Salsa Reggae and R’n'B
DLG (Dark Latin Groove) took the salsa world by storm when they first arrived, with their innovative mixture of hip-hop, R&B, and latin rhythm. Their third (and final) CD, “Gotcha” (Sony), is the best to get hold of, but all three are worth getting. “Greatest Hits” (Sony) is a good compilation from all three CD’s.
“Yo si me enamore” (Sony) is the solo debut of the lead singer from DLG. The CD has more of an R&B style than the old DLG songs, but it still contains some phenomenal salsa dance tunes. This is excellent New York Urban style Salsa with a touch of Samba and Bolero.
Salsa Romantica - the Crooners
In the more “romantic” corner of salsa, we find the crooners such as Victor Manuelle whose Greatest hits compilation “Exitos de Victor Manuelle” (Sony) is an excellent introduction, as well as Gilberto Santa Rosa. The albums tend to be typified by slower paced songs (at least initially), but always contain some snappy tunes worth dancing to.
Some of the others
Among the other musicians to keep an eye out for:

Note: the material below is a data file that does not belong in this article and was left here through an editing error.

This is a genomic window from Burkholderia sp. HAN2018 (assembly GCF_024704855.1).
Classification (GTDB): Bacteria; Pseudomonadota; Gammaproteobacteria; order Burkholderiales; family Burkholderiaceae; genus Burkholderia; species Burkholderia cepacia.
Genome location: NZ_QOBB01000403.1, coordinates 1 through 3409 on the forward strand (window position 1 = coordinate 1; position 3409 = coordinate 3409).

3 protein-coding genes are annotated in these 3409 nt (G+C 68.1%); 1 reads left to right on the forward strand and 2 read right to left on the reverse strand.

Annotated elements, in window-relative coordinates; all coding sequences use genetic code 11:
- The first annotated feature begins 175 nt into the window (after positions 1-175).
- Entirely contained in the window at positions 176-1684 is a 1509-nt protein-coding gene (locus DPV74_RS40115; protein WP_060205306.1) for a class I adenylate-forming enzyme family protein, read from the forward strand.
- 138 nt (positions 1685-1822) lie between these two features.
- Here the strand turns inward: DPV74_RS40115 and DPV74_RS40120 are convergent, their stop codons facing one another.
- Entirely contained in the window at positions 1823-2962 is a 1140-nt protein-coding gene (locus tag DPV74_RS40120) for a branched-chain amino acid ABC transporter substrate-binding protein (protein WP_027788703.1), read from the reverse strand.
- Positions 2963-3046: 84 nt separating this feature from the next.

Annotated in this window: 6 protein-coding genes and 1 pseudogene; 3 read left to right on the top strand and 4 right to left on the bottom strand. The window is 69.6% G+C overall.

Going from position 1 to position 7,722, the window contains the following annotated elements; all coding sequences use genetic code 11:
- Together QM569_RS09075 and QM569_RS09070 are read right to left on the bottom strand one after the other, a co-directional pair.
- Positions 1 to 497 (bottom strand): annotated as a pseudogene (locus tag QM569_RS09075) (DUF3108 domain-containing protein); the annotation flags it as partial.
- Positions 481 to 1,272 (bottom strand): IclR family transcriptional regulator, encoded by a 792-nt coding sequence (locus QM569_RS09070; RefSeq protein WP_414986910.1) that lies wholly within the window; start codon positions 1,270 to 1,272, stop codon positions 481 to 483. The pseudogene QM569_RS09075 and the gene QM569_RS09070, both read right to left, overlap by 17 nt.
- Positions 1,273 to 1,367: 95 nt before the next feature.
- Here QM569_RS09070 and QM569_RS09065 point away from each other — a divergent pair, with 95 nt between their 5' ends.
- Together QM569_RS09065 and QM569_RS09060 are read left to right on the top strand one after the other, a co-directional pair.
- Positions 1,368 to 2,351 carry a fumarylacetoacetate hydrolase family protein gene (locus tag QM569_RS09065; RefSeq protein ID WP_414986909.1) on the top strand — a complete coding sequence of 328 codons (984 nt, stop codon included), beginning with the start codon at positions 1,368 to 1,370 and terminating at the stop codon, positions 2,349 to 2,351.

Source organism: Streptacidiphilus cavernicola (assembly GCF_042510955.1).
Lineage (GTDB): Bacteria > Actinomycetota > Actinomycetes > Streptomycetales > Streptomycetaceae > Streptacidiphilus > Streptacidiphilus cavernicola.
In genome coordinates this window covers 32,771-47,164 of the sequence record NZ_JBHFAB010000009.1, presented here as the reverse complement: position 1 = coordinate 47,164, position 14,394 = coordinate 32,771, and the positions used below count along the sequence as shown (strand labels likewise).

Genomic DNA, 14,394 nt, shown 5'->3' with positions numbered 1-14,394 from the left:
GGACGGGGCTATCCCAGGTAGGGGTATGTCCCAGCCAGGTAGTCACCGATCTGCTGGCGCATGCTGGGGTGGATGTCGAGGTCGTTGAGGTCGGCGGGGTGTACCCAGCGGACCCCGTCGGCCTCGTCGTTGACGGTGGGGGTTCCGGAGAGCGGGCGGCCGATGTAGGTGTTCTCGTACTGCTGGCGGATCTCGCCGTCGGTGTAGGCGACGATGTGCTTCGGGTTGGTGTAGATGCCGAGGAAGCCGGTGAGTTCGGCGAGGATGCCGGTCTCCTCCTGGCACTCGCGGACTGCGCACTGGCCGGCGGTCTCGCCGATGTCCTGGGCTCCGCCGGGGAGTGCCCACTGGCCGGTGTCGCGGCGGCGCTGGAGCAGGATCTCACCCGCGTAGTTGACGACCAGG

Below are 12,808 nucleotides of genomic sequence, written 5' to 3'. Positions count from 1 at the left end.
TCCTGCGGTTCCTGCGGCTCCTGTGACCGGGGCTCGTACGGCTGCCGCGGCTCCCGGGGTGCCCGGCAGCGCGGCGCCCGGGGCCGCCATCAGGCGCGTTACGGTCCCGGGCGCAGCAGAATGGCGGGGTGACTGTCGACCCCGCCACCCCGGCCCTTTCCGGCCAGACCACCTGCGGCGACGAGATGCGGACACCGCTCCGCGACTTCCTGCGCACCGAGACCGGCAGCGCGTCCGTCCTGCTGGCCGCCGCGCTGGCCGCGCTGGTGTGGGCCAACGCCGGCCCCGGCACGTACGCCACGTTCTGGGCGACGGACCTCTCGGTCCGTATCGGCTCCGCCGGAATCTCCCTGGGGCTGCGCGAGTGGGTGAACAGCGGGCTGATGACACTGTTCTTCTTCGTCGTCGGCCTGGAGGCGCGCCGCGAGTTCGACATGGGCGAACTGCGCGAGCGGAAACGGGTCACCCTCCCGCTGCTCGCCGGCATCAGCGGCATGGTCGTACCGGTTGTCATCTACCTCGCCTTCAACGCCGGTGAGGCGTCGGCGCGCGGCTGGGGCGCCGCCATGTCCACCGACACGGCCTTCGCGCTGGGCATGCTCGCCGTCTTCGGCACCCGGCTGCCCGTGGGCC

Africando represents the meeting of African musicians with Cuban and Puerto Rican music. Over the year’s, this has resulted in some unforgettable tunes and dance floor hits. Probably their best album is “Baloba!” (Stern’s Africa) containing the singles “Aiicha” and “La vie en Rose”, both of whom must rank among the all-time classic Salsa tunes.
Puerto Rican Power
Puerto Rico ranks alongside Cuba as the home of Salsa, and Puerto Rican Power ranks among the best of the country’s salsa bands. Apart from superior dance music, the Salsa band is probably most noted for the way its CD covers spoofs Will Smith movies; both “Wild, Wild Salsa” and “Men in Salsa” (Sony) are good records.
The list of fabulous salsa artists could continue for pages, could go on, but must necessarily reach an end. Among the many prominent artists that one can recommend are names such as: Johhny Polanco and LA Amistad, Wayne Gorbea and Salsa Picante – ambassadors of Salsa Dura (Hard Salsa), the sonero Domingues Quinones, Puerto Rico’s answer to Buena Vista Social Club the Spanish Harlem Orchestra, Salsa legends El Gran Combo, and free-style singer George Lamond. One can also mention mainstream cross-over singers with some Salsa on their repetoire such as Marc Anthony, Ricky Martin, and Gloria Estefan if you find it difficult to find a shop with a good selection.
Hopefully, this page will have been of use to you. Next time you are in a record store, take a look in the “World Music” section, and see if you can find something nice. Good luck.